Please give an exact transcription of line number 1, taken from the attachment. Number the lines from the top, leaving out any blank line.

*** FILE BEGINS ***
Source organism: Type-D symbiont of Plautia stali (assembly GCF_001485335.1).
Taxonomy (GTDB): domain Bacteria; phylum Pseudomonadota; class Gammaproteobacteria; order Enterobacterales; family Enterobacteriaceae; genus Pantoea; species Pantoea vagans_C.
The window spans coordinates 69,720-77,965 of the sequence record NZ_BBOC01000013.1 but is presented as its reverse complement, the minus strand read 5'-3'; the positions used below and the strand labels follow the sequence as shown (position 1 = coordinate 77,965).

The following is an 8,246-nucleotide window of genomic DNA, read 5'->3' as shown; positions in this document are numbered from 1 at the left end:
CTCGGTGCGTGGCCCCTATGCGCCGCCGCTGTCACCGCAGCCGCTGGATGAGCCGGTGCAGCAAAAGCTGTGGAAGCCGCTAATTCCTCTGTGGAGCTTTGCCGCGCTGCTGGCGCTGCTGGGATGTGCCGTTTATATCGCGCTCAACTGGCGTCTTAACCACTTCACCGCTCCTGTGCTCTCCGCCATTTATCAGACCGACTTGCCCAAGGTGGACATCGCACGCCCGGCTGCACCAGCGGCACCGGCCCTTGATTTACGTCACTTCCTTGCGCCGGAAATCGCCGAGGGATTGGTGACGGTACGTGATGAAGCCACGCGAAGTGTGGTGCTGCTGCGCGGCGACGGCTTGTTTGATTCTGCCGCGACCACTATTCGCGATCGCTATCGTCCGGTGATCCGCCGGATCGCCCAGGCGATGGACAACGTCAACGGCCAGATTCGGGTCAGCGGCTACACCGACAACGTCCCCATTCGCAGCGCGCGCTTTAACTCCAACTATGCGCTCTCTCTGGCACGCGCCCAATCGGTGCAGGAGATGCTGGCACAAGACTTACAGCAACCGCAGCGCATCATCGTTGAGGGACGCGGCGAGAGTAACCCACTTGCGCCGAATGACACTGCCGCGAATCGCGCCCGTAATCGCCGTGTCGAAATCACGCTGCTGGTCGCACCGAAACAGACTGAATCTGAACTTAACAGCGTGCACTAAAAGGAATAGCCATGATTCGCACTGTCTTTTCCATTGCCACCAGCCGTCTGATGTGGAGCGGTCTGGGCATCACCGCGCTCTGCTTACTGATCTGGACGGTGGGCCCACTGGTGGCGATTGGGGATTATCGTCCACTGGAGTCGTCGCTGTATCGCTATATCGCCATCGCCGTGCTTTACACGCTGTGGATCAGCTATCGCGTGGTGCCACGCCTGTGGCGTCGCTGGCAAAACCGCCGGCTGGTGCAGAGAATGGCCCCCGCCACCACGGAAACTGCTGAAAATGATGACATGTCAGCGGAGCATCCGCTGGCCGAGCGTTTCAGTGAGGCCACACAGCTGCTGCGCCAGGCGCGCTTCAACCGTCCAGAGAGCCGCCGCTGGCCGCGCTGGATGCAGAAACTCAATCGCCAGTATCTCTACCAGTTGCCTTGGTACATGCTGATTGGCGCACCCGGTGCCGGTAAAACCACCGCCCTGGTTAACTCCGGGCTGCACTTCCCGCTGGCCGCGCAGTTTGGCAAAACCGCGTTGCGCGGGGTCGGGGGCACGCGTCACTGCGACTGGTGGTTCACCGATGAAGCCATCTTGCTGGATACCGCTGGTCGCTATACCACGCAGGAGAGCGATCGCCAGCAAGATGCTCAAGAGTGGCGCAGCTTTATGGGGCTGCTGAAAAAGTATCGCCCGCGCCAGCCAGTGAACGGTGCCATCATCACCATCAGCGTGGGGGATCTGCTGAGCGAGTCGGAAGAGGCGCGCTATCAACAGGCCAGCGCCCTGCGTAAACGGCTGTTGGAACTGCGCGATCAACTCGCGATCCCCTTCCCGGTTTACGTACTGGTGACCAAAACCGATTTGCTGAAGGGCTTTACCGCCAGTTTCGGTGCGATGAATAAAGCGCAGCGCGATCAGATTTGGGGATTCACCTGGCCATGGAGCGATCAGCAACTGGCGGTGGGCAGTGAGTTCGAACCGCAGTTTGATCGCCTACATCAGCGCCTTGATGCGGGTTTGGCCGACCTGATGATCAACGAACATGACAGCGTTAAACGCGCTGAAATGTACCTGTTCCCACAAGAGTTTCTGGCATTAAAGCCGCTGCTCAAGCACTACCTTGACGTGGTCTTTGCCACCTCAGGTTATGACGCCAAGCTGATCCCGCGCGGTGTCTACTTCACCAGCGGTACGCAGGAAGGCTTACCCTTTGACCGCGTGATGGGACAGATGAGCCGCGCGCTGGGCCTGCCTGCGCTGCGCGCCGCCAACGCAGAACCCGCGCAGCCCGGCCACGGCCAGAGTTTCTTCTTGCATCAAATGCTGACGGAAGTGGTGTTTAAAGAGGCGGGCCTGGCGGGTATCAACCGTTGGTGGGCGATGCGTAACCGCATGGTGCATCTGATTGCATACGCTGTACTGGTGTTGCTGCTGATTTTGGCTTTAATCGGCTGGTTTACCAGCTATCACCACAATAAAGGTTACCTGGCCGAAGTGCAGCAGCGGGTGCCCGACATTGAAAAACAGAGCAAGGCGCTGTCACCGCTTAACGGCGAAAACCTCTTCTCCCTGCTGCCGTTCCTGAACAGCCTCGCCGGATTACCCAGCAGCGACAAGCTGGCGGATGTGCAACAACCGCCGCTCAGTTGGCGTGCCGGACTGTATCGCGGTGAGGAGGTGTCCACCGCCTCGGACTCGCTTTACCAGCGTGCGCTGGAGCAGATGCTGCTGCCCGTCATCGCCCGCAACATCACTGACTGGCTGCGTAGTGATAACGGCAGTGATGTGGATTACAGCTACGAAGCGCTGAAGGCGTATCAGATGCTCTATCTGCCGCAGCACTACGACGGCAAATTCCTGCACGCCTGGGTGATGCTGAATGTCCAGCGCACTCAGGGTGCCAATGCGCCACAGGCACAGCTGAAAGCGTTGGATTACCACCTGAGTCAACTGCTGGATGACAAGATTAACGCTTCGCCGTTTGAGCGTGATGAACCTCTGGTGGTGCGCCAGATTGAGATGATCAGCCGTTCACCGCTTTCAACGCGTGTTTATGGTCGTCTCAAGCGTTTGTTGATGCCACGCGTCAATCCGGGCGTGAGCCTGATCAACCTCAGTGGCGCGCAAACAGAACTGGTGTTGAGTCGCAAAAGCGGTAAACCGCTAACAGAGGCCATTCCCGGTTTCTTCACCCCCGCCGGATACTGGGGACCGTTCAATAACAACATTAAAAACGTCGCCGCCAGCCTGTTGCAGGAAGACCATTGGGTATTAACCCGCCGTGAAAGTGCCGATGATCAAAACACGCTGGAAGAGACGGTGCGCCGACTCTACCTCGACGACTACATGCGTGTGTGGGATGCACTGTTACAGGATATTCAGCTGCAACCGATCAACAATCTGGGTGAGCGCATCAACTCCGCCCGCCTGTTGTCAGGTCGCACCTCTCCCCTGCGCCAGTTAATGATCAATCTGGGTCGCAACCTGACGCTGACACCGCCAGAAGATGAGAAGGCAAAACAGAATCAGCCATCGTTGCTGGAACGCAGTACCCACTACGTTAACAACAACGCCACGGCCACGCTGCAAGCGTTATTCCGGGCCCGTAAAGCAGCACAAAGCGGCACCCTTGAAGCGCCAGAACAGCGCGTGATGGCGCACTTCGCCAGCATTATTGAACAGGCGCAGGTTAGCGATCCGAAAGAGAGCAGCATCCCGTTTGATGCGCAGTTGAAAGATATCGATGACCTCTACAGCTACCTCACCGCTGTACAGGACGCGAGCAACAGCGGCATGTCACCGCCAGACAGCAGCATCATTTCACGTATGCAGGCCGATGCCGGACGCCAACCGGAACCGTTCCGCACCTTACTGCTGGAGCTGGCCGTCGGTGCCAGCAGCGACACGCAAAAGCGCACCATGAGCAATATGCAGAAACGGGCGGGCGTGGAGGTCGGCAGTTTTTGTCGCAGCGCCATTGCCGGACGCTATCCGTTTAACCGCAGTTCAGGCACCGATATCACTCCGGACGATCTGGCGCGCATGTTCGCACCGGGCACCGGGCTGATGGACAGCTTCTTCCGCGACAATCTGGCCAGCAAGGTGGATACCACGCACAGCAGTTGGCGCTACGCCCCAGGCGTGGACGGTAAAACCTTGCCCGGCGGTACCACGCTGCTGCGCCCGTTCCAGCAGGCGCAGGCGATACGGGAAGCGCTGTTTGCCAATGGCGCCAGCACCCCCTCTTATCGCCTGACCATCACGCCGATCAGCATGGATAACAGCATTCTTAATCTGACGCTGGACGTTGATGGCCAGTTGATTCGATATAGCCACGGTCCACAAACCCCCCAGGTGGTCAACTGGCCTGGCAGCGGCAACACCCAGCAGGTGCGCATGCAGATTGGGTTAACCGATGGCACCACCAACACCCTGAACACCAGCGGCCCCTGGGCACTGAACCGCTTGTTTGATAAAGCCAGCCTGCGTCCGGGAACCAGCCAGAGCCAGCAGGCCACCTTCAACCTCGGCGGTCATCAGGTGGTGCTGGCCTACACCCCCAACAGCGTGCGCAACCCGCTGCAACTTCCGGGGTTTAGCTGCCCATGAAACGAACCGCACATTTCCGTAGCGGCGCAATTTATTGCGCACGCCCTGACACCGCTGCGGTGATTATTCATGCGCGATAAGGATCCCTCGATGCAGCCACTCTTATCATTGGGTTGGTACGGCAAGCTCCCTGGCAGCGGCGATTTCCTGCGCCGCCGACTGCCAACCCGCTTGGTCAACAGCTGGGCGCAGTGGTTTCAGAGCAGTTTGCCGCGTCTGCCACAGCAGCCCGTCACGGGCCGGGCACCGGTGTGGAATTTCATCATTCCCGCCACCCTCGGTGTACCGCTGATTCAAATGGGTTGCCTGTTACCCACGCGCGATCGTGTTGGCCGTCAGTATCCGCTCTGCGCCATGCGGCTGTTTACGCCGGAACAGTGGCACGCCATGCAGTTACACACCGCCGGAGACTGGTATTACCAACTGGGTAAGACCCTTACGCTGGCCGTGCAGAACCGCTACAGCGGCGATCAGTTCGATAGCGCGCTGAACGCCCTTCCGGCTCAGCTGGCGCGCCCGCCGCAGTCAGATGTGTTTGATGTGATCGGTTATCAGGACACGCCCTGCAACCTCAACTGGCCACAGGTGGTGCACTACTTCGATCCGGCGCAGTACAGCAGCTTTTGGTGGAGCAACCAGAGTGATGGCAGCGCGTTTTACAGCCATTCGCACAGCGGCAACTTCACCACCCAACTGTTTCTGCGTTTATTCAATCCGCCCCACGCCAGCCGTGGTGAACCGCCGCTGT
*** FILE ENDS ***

Source organism: Type-D symbiont of Plautia stali (assembly GCF_001485335.1).